is pounding the rock!
Captain Ding Dong
Join Date: Jan 2008
Some interesting tidbits in a recent interview with Bret Hart...
ESPN: When you look at some of the problems with the sport today, do you think more needs to be done to put a stop to pain killers and concussions, or is steroids still the main issue?
Bret Hart: The real problem is pain killers and prescription pills. I think they're actually testing for steroids properly, but I can think of about ten wrestlers who died specifically from taking Somas. Davey Boy, Curt Hennig, Crush. These were all people who underestimated the amount of pills they were taking. I never took Somas, but it's a muscle relaxer, and these guys are in so much pain, real pain, with their necks and backs and serious injuries. But when they took Somas after they worked that night, it was like heaven. Everything goes away, everything is relaxed. So instead of taking one Soma, they take about five, flush it down with some beer and they feel like a million bucks the next morning. People wonder why these guys get hooked on these things, but it's such a heavenly, blissful remedy for them. I'm so lucky I never got pulled into that. I never did take Somas or pain pills. I always shied away from that, but these other guys, you never thought they were going to die tomorrow. They were guys you'd see at night and you thought you'd see them in the morning. They overdosed and they're dead, and it's such a tragedy. These guys seemed to be in so much control of everything, but they underestimated their levels.
ESPN: How do you fix these problems? Should wrestling have a season, giving the guys an offseason to heal?
Bret Hart: I think the first thing wrestling needs is a union. They need a union to make sure, like airline pilots, that they get enough time down to rest and recover. They need to recover from the physical toll that it takes to be a professional wrestler. But the truth is, I don't know. It's hard to test anyone for these pills like Soma. They get out of your bloodstream so fast, by the time you test, they're already out of your system. That's the problem. If they are legal prescriptions from real doctors, how do you stop it? That's where Vince's hands were tied, and I think it's unfair to pin it on him.
And it's actually ridiculous to me why anyone would even take steroids in wrestling. It's not even a real sport. It's not necessary, it's strictly for the look. But when they started the drug testing in the early 90's, I wasn't on steroids and I didn't know anyone who was on steroids. I even remember Lex Luger looking pretty skinny after coming in from the bodybuilding league. He didn't have that puffy, bloated look that you get from steroids. And I remember a lot of people didn't even believe that he was off of steroids, and I always felt bad for him because he worked so hard to have this really great physique, but he was a little skinny because he wasn't all puffed up on the steroids. He never got any credit for it. But during that whole period, they completely wiped out steroids in WWE. It wasn't until after I knocked Vince out, it was 1997 and Vince said he was throwing the drug policy out the window. That opened the door for steroids, and that came from the fact that WCW had a joke for drug testing. I don't know who they even drug tested. They seemed to test all of the Mexican guys and all of the smallest guys on the roster and let Hulk Hogan do whatever he wanted. I think Vince found it really hard to compete against that at the time.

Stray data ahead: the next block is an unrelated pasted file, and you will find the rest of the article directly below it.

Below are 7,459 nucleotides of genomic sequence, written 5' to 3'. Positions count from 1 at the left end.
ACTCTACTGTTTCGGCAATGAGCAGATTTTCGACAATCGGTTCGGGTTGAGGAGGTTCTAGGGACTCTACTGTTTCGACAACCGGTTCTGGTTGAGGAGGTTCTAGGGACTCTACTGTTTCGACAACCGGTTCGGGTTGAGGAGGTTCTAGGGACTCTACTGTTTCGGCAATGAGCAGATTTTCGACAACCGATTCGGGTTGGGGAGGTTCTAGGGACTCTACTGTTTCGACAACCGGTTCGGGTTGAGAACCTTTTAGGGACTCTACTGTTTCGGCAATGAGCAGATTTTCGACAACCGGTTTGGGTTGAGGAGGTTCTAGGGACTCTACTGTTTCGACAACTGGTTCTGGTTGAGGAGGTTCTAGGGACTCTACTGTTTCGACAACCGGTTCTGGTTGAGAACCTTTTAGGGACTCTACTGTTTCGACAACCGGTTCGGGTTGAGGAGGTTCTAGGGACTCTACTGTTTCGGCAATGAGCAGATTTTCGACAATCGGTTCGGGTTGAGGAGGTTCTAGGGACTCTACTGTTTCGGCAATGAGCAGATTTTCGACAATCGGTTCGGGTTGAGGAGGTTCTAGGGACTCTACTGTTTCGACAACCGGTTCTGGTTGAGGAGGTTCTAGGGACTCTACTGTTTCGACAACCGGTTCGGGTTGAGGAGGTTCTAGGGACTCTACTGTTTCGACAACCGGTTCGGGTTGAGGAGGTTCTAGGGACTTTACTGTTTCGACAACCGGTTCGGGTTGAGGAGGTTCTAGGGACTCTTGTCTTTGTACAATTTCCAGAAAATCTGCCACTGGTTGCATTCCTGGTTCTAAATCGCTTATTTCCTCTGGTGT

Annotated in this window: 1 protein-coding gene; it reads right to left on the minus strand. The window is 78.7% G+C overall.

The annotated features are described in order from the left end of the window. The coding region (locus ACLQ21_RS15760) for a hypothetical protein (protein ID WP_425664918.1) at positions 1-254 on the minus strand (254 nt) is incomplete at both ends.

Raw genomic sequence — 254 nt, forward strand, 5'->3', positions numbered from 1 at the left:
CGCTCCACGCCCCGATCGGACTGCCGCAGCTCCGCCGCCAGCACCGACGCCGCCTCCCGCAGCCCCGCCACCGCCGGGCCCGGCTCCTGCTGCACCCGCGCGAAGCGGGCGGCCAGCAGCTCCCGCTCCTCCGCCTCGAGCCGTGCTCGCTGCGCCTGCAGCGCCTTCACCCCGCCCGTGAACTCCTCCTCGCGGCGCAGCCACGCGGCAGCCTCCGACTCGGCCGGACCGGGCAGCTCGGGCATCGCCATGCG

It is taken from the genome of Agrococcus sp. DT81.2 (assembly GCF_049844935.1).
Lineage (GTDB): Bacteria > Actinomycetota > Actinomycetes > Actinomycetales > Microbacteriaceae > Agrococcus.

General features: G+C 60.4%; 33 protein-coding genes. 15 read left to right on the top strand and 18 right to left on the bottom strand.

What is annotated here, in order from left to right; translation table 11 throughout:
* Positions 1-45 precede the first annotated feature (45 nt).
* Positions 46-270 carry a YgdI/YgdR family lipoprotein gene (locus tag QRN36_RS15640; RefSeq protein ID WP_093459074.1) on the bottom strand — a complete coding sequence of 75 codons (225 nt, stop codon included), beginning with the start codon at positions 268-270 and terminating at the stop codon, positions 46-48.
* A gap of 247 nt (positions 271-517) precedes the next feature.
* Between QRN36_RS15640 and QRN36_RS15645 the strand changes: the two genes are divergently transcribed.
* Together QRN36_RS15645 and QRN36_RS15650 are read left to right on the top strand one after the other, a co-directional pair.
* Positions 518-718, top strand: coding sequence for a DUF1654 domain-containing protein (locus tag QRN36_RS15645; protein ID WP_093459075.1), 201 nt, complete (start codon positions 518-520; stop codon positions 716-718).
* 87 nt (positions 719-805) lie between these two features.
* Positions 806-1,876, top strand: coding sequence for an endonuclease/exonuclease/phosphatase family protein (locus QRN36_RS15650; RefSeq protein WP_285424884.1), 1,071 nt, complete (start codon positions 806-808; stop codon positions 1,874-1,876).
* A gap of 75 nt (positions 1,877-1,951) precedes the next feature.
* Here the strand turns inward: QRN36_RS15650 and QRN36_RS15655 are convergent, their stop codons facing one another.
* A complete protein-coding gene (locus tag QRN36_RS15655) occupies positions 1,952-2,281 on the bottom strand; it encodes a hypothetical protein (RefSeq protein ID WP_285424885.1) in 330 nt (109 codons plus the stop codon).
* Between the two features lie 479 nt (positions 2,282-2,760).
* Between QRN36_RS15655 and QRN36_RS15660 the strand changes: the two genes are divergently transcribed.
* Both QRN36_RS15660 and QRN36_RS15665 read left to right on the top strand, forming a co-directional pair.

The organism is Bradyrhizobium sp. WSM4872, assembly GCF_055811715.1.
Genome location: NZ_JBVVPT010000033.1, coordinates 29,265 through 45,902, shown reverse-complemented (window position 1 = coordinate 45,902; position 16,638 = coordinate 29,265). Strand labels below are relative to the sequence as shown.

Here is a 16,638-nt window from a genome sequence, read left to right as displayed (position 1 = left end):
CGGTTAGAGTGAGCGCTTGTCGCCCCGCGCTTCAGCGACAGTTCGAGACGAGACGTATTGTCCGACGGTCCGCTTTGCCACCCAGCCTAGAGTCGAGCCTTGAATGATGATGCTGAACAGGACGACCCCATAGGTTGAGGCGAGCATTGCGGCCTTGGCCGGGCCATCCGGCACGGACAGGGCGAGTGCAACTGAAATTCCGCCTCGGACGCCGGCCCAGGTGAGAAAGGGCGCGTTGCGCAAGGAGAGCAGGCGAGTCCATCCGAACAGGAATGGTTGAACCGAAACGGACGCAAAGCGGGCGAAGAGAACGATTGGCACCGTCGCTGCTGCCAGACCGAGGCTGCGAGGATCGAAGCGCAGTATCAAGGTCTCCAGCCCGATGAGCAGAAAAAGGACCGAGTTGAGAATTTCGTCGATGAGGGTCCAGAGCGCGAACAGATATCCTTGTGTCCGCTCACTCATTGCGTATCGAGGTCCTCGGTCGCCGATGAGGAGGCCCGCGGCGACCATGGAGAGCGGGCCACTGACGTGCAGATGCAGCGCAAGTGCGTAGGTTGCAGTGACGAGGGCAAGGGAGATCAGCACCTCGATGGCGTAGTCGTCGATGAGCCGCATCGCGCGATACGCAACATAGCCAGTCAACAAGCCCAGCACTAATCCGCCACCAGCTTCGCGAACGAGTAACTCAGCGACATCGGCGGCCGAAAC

But for wrestlers, I don't think steroids made much of a difference at all. I wouldn't have paid to see Warrior or Hogan anyway, but I was always more about the wrestling. Once they introduced the serious drug testing, I was all for it. I was only worried about my body falling apart. It took me about two or three years, and I remember talking to Vince about three years into the drug testing on how we didn't even need steroids and that the whole thing was a myth. A lot of us actually believed that we'd fall apart without it, that we'd have more injuries, but over a period of time I realized that I didn't need them. I only lost about five pounds off steroids. It didn't make much difference to me. In fact, if you look at me after I stopped taking steroids, I looked better. I didn't look as puffy and bloated. Steroids are not a necessary requirement to be a professional wrestler.
ESPN: Your book did an amazing job of filling in the gaps of what happened to certain wrestlers and why they were suddenly fired for steroids or whatever.
Bret Hart: I remember Boris Zhukov comes up to me one time. He wasn't on any of the booking sheets, so he asked me what I thought he should do. So I told him he should go up to Vince and ask him point blank. I figured at least that way, you'd end up finding out the answer. So he goes into his meeting with Vince, then he walks out and comes over to me. He said Vince started laughing at him and said: "We forgot to tell you, you're fired." I remember Boris Zhukov had big tears in his eyes. He was crushed that nobody cared how hard he worked or his family or his situation. And that was one of the last times I ever saw him. That was the end of the road. Luckily, I did see him a few years after that and he became a trucker. But that's how it is. There's no where to go. There's no soft landing there. You're done. Good luck.